Hurricane Safety in New York City – Stay Safe and Dry

For those of you tempted to walk outside to see the waves crashing over the FDR or the West Side Highway, don’t.  Stay tuned to local news stations like New York 1 and stay indoors. And, if you’re located in the Zone 1 areas that are in immediate danger including the Rockaways, City Island, Battery Park City, and low-lying areas of the East Village, we hope you’ve heeded the warning to find shelter in the city’s evacuation centers.




This is a "perfect storm," the likes of which haven't been seen in NYC... ever.  Hurricane Irene was a toy compared to this one. 

Photo Credit: NY Daily News

If the Western-generated snow front collides with the rain and wind from the south, we're in for a biggie here in the New York-New Jersey area.  If you've been advised to evacuate, it is probably already too late.  What you must do, at this point, is stay away from your windows, keep tuned to the radio or TV, and hope.  There are restaurants open in some areas, but we aren't advising that you venture outside unless you really need to.

Excerpting a post from the New York Times today, people need to realize that windows could shatter due to high wind gusts.  Please read below:

"Could the storm cause window breaking or building collapse in N.Y.C. — especially for the high buildings — due to high winds? Is there something people should do to minimize risk of injury while either staying home or walking in the streets?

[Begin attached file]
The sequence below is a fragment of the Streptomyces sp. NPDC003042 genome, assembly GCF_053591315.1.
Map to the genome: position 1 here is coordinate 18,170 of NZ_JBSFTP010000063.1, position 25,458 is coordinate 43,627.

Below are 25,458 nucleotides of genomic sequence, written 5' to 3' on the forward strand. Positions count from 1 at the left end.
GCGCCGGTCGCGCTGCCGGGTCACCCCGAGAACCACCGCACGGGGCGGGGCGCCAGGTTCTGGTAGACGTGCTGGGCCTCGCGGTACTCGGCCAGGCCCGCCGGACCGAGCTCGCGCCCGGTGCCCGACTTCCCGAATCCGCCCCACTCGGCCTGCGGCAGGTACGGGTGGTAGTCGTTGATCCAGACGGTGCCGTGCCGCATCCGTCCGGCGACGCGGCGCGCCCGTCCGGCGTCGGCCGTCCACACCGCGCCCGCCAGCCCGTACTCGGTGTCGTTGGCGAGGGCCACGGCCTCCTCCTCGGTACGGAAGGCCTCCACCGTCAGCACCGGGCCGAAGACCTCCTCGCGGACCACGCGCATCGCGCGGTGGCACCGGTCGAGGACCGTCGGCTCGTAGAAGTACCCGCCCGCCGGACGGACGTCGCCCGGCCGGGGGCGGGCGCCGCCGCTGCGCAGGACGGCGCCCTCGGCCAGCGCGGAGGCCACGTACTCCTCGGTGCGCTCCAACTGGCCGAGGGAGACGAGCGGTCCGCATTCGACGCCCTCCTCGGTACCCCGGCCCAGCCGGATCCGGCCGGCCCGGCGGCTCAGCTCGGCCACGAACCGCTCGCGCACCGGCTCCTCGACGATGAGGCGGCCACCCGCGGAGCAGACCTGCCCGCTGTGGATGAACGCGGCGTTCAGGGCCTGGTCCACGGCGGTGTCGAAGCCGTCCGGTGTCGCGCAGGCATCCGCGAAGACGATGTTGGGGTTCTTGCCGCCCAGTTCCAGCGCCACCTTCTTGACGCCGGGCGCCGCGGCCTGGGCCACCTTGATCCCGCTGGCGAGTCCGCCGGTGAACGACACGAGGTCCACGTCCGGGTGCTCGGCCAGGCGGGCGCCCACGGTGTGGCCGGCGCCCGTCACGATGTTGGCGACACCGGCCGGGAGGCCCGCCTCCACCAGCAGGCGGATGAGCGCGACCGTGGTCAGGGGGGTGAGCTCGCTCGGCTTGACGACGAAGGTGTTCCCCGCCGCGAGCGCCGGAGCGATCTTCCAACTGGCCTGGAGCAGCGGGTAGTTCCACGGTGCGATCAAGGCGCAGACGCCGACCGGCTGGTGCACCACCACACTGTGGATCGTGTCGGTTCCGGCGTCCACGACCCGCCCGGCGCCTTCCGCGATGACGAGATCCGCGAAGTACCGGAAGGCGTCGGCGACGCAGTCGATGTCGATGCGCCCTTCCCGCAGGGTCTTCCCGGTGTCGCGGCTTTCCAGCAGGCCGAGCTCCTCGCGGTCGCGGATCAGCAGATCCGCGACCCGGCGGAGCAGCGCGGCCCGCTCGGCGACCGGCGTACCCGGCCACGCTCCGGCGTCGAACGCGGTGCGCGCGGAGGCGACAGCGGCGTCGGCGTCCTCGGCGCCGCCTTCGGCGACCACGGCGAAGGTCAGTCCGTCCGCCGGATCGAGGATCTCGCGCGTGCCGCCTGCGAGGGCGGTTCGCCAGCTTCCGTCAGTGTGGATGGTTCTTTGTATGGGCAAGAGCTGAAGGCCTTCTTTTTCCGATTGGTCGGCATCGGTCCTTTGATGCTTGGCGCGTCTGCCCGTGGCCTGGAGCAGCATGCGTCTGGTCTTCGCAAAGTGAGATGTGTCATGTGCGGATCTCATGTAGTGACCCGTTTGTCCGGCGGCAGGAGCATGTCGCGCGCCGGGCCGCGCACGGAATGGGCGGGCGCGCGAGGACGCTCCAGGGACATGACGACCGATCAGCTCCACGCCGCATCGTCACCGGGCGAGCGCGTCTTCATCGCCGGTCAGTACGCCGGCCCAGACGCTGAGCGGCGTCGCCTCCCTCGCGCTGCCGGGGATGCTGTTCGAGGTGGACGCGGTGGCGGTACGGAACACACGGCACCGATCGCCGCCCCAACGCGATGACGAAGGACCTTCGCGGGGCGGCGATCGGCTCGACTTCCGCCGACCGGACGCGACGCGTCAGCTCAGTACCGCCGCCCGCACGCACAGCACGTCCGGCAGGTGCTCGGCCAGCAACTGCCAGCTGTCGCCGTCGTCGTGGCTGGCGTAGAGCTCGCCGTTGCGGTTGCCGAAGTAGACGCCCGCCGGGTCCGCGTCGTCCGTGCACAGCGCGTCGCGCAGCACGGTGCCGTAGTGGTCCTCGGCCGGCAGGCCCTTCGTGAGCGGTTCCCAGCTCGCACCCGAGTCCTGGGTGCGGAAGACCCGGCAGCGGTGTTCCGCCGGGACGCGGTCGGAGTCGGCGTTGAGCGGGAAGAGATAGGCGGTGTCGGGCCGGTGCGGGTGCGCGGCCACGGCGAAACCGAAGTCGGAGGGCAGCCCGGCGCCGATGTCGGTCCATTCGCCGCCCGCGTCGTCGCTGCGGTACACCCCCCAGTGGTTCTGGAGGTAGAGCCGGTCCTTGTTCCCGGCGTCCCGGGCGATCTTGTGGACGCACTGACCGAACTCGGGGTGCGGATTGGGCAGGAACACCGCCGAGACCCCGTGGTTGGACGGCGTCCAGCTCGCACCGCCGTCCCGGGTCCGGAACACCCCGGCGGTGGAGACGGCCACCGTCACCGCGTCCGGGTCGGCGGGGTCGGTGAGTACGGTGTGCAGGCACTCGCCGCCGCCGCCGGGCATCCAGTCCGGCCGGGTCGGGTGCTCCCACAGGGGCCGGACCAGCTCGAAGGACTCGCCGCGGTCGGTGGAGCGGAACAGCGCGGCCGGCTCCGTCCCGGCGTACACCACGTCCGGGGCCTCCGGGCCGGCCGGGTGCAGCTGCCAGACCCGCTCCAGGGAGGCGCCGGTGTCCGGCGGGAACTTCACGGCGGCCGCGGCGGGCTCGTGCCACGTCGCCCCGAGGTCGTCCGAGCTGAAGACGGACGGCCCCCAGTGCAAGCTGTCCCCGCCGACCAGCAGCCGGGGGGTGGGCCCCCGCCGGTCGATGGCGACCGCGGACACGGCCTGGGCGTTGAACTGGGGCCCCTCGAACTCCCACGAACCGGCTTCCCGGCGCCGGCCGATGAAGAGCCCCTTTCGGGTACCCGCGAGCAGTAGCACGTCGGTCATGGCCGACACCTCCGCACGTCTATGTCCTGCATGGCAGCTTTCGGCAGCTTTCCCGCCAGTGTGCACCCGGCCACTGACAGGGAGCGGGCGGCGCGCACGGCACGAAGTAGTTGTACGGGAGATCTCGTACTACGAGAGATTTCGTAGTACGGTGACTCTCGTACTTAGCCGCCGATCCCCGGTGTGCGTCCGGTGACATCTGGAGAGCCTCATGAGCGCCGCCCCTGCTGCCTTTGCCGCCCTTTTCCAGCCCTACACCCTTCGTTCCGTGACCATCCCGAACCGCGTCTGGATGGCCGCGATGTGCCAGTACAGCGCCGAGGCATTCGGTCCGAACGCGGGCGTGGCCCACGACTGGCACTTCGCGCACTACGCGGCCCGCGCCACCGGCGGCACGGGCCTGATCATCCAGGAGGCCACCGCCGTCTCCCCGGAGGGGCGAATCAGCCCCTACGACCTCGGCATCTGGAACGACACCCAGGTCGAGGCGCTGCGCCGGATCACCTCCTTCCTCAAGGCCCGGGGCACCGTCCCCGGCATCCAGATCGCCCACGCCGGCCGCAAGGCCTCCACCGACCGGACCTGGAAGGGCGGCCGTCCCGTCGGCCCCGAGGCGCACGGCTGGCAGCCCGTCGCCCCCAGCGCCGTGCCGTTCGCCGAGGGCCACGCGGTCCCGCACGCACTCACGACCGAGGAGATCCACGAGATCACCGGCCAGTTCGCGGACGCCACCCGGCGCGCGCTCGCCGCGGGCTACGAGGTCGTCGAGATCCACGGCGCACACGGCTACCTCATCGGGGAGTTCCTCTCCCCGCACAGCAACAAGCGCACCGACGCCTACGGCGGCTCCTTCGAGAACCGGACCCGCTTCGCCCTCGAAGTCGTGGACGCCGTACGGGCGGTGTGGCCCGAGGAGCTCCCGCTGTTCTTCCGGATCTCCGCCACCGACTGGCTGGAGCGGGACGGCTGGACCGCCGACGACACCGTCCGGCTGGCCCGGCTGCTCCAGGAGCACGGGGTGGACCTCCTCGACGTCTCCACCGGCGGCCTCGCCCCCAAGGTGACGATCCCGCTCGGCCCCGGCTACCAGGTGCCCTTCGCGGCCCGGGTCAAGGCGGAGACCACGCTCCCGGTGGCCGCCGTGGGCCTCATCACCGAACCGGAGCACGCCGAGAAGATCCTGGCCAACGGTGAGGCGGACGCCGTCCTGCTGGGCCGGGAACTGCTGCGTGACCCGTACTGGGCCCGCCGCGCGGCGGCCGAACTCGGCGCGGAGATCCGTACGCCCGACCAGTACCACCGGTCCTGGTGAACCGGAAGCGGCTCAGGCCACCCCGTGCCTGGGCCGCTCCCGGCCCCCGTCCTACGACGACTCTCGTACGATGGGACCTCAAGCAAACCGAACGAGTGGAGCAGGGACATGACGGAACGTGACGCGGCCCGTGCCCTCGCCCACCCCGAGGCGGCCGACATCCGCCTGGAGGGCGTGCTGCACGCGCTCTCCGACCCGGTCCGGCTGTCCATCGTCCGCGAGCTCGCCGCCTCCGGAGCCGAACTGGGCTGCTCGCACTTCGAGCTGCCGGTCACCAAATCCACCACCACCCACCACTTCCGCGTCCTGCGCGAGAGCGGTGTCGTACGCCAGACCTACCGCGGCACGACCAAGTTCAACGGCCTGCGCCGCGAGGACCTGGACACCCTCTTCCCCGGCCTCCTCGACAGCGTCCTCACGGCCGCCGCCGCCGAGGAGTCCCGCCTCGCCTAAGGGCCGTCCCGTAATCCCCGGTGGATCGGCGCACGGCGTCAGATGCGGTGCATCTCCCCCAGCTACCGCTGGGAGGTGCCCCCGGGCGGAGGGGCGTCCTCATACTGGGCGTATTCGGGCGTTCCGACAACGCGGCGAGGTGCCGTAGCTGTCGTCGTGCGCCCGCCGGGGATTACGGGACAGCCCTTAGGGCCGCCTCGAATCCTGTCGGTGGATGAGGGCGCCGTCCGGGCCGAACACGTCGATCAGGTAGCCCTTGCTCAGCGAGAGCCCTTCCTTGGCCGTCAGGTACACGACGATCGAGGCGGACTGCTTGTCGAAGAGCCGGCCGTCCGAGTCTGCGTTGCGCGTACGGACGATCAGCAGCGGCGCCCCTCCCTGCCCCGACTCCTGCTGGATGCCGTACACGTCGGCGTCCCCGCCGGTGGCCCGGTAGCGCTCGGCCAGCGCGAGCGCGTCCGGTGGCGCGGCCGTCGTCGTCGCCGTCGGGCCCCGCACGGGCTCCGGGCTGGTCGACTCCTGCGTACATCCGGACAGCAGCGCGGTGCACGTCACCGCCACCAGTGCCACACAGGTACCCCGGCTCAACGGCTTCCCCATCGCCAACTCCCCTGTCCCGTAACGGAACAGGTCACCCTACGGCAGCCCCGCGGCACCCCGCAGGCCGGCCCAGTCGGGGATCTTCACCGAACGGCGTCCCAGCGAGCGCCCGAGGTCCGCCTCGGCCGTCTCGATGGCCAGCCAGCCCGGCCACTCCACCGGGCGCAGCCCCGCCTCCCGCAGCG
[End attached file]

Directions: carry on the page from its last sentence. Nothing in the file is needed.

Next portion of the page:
Wind gusts from Hurricane Sandy, according to the National Weather Service, are expected to reach 80 miles per hour in the New York City area on Monday night, and up to 60 to 70 miles per hour Monday afternoon. Wind at that speed does present a danger to pedestrians and others out on the streets, due mostly to the risk posed by flying debris. It is for that reason that Mayor Michael R. Bloomberg, in his news briefing on Monday morning, asked New Yorkers to stay home if possible.

Apartment windows in high-rises are designed to withstand winds upward of the strength we will see in this storm. Therefore, most residents should not face a problem with their windows breaking. However, people who live on upper floors of high-rises, generally considered over the 10th floor, were urged by the mayor to close their window shades and stay away from their windows as much as possible. That’s because wind speeds are amplified at higher altitudes.

A pamphlet (pdf) issued by the city on hurricane preparedness contains more tips, including making sure that items on balconies are secured and residents should relocate to a lower floor if possible during the worst conditions."

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